One elegant study on the function of sex chromosome repeats was carried out on Schistosoma mansoni, a parasitic platyhelminth, with a ZW sex determination system. The Z and W chromosomes can be cytogenetically distinguished by their chromatin structure rather than by their size. Sequencing of male and female genomes led to the identification of W-specific sequences, which consisted of 36 W-specific repeats, including an SMalpha retroposon, LTRs, LINE2, and DNA transposons [89]. Of these repeats, transcription was detected for eight, and three of these were transcribed in the larval stages but not in immature or adult females. Using chromatin immunoprecipitation sequencing (ChIP-Seq), Lepesant and colleagues [89] were able to profile the level of an epigenetic mark associated with active chromatin, acetylated H3K9 (H3K9Ac), around repeats at various developmental stages. A gradual decrease in the level of H3K9Ac was observed for all W-specific repeats from larval to adult stages. Subsequent experiments performed on two transcribed and one nontranscribed repeats showed enrichment for another active mark, trimethylated H3K4 (H3K4Me3), in larval stages compared to adults. Repressive marks trimethylated H3K9 (H3K9Me3) and trimethylated H3K27 (H3K27Me3) associated with heterochromatin were enriched at these three repeats in cercariae, the larval stage capable of infecting a vertebrate host, but less abundant in miracidia (a different larval stage) and adults. It appears that the transcription of these repeats can be correlated with changes in chromatin structure. Lepesant and colleagues [89] suggest that it may even be these changes in chromatin structure that may contribute to sex determination, perhaps even in the absence of a sex determining gene.

In Drosophila, the Y chromosome consists of megabase regions of repetitive sequences, such as microsatellites, transposable elements, and ribosomal DNA (rDNA), and it has been hypothesized that variation in the type, abundance, and distribution of these repetitive sequences can influence gene expression across the genome [90]. Most Drosophila Y chromosome polymorphisms are not located in protein-coding genes but in the heterochromatic regions where repetitive sequences are abundant. These polymorphisms affect the expression of many autosomal and X-linked genes [9194], typically those that are located in repressive chromatin and are subject to tissue-specific expression [90]. It would appear that the Y chromosome acts as a giant regulator of gene expression through its global effects on chromatin dynamics [92, 9597] and there is evidence from male and XXY female Drosophila lines, differing only in the origin of their Y chromosomes, that there is a yet to be ascertained underlying epigenetic mechanism involved [93]. This gene regulator is not acting by turning genes on or off but by working at a more subtle scale of gene regulation [98]. This effect on gene expression is also observed in XXY females where Y-linked genes are not expressed, providing additional support for the idea that the heterochromatic region of the Y acts as a gene expression modulator [93].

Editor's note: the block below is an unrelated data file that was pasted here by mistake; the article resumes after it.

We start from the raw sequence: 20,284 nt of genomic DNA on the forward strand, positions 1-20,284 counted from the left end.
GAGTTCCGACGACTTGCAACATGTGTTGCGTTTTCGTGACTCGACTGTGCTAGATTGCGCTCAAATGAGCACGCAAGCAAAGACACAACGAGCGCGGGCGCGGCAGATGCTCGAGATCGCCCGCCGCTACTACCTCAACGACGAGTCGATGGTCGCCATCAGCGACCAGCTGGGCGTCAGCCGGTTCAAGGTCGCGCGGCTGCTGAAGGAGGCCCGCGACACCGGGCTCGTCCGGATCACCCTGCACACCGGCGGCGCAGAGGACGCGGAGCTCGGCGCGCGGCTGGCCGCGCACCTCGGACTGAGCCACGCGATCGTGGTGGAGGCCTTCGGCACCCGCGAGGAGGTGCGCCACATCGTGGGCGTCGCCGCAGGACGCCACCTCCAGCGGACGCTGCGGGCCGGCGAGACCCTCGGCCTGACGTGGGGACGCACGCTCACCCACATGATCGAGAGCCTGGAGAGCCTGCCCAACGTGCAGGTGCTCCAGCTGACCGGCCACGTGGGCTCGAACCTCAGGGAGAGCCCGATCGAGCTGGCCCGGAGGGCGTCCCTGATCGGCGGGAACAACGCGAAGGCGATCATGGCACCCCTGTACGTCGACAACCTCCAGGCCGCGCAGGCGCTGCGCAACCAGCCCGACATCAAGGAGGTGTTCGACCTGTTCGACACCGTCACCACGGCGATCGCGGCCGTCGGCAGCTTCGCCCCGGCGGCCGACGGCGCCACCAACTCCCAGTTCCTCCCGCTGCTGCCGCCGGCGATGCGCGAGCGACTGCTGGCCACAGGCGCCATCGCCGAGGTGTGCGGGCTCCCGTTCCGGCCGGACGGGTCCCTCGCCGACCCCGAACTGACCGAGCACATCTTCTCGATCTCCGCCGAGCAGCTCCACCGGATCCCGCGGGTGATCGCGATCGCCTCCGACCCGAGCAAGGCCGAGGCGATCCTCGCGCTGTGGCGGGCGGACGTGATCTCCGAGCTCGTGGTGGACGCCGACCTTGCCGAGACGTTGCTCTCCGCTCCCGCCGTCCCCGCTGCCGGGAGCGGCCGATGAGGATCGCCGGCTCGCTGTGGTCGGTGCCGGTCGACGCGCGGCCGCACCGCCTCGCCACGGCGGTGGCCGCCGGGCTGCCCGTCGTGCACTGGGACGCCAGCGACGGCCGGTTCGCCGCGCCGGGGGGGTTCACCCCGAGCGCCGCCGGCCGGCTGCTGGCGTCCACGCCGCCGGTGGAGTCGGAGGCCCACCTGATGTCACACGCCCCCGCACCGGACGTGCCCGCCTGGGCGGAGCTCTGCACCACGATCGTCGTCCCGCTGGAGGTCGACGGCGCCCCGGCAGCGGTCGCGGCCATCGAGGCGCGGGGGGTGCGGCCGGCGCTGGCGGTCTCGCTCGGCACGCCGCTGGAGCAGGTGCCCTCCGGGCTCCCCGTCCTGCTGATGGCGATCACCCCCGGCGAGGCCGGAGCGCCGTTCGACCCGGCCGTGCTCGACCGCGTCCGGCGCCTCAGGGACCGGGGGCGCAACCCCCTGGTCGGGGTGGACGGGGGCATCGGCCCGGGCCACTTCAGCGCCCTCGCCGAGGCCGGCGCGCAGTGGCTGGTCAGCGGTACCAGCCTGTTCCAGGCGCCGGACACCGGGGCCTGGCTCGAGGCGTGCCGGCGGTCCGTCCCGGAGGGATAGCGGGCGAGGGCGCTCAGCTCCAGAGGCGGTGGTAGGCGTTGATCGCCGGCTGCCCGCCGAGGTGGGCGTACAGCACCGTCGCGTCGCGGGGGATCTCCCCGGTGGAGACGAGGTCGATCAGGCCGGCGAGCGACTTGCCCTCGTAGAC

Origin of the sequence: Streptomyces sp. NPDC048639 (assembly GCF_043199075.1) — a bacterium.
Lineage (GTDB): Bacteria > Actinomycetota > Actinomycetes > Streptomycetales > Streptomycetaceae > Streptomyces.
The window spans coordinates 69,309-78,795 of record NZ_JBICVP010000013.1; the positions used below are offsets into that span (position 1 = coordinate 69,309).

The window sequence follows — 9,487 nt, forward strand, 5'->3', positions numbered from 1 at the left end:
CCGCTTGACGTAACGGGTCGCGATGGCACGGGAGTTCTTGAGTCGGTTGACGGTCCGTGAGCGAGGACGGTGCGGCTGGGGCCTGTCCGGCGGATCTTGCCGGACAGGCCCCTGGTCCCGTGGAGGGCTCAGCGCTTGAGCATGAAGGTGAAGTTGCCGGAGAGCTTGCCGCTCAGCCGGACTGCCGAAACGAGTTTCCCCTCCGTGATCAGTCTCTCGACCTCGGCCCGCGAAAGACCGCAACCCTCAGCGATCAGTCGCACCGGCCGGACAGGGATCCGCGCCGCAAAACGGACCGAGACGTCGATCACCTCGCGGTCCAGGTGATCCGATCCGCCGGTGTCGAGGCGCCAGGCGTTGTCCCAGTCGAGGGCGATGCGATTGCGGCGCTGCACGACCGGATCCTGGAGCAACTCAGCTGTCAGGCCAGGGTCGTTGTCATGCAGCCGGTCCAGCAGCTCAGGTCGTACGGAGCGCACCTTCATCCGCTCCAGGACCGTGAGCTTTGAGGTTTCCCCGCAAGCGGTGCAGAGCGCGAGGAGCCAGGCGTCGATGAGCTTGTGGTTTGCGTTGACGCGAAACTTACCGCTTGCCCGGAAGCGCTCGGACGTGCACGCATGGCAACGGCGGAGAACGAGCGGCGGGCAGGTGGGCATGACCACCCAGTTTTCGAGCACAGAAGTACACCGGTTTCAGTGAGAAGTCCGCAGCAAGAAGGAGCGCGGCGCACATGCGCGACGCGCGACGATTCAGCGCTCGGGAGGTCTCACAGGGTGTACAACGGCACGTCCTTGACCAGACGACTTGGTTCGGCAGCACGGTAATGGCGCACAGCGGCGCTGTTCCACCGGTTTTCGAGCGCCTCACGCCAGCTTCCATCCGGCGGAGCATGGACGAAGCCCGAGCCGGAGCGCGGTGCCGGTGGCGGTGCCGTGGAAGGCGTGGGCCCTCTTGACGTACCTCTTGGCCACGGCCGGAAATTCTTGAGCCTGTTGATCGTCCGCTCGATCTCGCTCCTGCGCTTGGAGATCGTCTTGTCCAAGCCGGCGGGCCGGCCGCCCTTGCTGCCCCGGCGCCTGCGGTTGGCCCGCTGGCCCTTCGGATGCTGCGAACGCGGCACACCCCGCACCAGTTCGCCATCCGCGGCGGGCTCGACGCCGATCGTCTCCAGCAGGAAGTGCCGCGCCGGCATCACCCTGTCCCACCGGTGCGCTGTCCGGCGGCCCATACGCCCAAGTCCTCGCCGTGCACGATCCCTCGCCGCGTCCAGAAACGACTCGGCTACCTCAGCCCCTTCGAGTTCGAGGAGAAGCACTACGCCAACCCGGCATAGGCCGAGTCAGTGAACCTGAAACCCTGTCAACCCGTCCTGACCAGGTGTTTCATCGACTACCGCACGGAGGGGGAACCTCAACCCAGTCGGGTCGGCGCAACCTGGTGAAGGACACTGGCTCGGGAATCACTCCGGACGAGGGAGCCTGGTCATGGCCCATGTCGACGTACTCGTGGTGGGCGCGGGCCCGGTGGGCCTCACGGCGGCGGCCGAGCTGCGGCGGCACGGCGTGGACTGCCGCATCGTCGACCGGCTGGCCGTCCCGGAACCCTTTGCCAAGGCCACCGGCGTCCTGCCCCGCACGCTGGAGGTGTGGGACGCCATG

It would be interesting to know if the heterochromatic region of the human Y chromosome similarly plays a role in gene regulation. Such studies are yet to be conducted on the human Y, as most research efforts have focused on the protein-coding genes and not the heterochromatic region [98]. However, copy number variation of genes present in multiple copies on the mouse Y chromosome (Sly and Rmby) is correlated with regulation of autosomal immune gene expression and, similar to the Drosophilia Y, is most likely the result of a chromatin remodeling mechanism, suggesting that this regulatory function of the Y chromosome may be wide-spread [99]. Furthermore, epigenetic profiling of tandem repeat sequences within the euchromatic region of the human Y has shown specific patterns of histone modifications (active mark H3K9Ac, repressive marks H3K9me3 and H3K27me3) and CTCF binding (transcriptional repressor) associated with different repeats. These specific patterns of epigenetic marks suggest that tandem repeats on the Y chromosome may play a role in chromatin status and may act as regulatory elements [100].

The Bkm satellite repeat consists of tandem arrays of GATA nucleotides. Although not necessarily specific to the sex chromosomes, Bkm repeats are abundant on heterogametic sex chromosomes of divergent vertebrate species [81]. A sex and tissue-specific protein that binds specifically to Bkm repeats known as Bkm-binding protein (BBP) appears to be involved in coordinated decondensation of the heterogametic sex chromosome in germ cells [101, 102]. Subramanian et al. [103] reported that the GATA repeats on the human Y chromosome may play a role in marking the boundaries of chromatin domains. More recently, it has been discovered that GATA repeats have a conserved role, acting as insulators in both Drosophila and human cells [104].

Determining the function of repetitive sequences on Y or W chromosomes is in its infancy but it is clear that these sequences do play a functional role in gene regulation and chromatin structure. The demonstrated ability of the Drosophila and mouse Y chromosome to regulate gene expression across the genome is particularly exciting and is an area of research that needs to be pursued in more vertebrate species.

6. Conclusions/Future Directions

It is clear that repetitive sequences are a prominent feature of sex chromosomes across plant and animal kingdoms. These repeats have proven challenging for efforts to sequence Y and W chromosomes but bioinformaticians are rising to the challenge and are developing methods to obtain sequences from these unique chromosomes. This will enable many more Y or W-specific repeats to be identified and their functions to be determined. Typically, the heterochromatic regions of these chromosomes, where repeats are abundant, are ignored in favour of studying euchromatic regions containing protein-coding genes. However, even the limited number of studies that have been carried out on Y and W repeat function has shown that these sequences play an important role in gene regulation, even beyond that of the sex chromosome itself. By determining the function of these repeats, perhaps we can then decipher whether the accumulation of repeats on sex chromosomes is a cause or consequence of recombination suppression and gain a better understanding of the steps involved in sex chromosome evolution.

Conflict of Interests

The authors declare that there is no conflict of interests regarding the publication of this paper.


The authors would like to thank Ikuo Miura for his valuable comments on the paper. Tariq Ezaz and Janine E. Deakin are supported by ARC Future Fellowships (FT110100733, FT100100241).